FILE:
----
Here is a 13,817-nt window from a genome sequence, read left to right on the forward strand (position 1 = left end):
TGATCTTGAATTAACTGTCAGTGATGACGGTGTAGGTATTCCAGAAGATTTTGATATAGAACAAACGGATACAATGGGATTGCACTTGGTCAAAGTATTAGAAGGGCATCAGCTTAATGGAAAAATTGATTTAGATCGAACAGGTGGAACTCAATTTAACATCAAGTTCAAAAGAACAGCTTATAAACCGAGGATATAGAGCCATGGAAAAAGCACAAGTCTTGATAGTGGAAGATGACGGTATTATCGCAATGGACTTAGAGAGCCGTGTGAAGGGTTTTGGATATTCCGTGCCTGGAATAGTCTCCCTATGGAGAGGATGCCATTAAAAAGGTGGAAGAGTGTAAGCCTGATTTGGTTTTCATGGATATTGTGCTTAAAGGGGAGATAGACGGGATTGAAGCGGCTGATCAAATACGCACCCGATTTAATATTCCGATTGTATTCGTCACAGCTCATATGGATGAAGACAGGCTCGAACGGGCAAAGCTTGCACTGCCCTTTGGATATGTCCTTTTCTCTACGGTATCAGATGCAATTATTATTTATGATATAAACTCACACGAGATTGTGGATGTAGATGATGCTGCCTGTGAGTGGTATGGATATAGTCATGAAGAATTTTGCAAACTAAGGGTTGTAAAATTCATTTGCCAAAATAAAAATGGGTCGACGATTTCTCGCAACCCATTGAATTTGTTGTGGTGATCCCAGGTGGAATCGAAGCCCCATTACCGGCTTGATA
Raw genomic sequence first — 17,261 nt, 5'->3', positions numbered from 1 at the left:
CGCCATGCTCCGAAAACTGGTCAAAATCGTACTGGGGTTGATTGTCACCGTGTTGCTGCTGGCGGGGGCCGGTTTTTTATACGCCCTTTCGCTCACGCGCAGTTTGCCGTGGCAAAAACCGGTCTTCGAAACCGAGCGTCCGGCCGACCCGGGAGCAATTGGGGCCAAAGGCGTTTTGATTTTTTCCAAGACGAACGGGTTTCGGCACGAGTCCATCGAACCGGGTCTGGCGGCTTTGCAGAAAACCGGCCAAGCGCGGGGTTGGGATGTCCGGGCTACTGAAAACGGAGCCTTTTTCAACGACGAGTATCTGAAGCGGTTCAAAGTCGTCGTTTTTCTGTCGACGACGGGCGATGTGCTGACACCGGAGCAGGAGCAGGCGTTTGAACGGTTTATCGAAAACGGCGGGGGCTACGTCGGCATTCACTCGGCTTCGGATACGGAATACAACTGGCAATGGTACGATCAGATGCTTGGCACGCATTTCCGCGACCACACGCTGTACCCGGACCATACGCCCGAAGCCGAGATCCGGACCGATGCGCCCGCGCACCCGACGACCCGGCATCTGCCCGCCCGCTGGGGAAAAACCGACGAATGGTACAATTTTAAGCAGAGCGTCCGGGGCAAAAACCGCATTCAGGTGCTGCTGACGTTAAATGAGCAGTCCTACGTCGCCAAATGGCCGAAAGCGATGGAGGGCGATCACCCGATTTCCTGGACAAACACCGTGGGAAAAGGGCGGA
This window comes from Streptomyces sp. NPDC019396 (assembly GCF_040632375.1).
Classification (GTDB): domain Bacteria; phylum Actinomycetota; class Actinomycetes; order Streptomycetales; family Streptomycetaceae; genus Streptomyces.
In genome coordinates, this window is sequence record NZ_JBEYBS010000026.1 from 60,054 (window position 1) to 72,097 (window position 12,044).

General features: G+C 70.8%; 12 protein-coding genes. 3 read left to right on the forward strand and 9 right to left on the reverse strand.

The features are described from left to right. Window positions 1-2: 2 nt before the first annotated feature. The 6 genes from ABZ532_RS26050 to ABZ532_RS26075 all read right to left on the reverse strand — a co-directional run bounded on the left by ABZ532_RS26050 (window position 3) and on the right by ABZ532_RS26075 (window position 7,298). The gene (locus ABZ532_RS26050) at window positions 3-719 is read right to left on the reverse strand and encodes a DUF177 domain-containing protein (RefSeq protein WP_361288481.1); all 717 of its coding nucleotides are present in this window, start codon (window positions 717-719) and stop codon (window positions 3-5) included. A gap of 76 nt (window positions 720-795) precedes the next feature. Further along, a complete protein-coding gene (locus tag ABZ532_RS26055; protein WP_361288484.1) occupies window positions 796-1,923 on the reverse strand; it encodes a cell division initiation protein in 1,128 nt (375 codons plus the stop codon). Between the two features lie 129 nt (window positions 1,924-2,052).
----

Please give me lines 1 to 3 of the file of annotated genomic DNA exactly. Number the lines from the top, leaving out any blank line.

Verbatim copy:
Here is a 13,817-nt window from a genome sequence, read left to right on the forward strand (position 1 = left end):
TGATCTTGAATTAACTGTCAGTGATGACGGTGTAGGTATTCCAGAAGATTTTGATATAGAACAAACGGATACAATGGGATTGCACTTGGTCAAAGTATTAGAAGGGCATCAGCTTAATGGAAAAATTGATTTAGATCGAACAGGTGGAACTCAATTTAACATCAAGTTCAAAAGAACAGCTTATAAACCGAGGATATAGAGCCATGGAAAAAGCACAAGTCTTGATAGTGGAAGATGACGGTATTATCGCAATGGACTTAGAGAGCCGTGTGAAGGGTTTTGGATATTCCGTGCCTGGAATAGTCTCCCTATGGAGAGGATGCCATTAAAAAGGTGGAAGAGTGTAAGCCTGATTTGGTTTTCATGGATATTGTGCTTAAAGGGGAGATAGACGGGATTGAAGCGGCTGATCAAATACGCACCCGATTTAATATTCCGATTGTATTCGTCACAGCTCATATGGATGAAGACAGGCTCGAACGGGCAAAGCTTGCACTGCCCTTTGGATATGTCCTTTTCTCTACGGTATCAGATGCAATTATTATTTATGATATAAACTCACACGAGATTGTGGATGTAGATGATGCTGCCTGTGAGTGGTATGGATATAGTCATGAAGAATTTTGCAAACTAAGGGTTGTAAAATTCATTTGCCAAAATAAAAATGGGTCGACGATTTCTCGCAACCCATTGAATTTGTTGTGGTGATCCCAGGTGGAATCGAAGCCCCATTACCGGCTTGATA
Raw genomic sequence first — 17,261 nt, 5'->3', positions numbered from 1 at the left: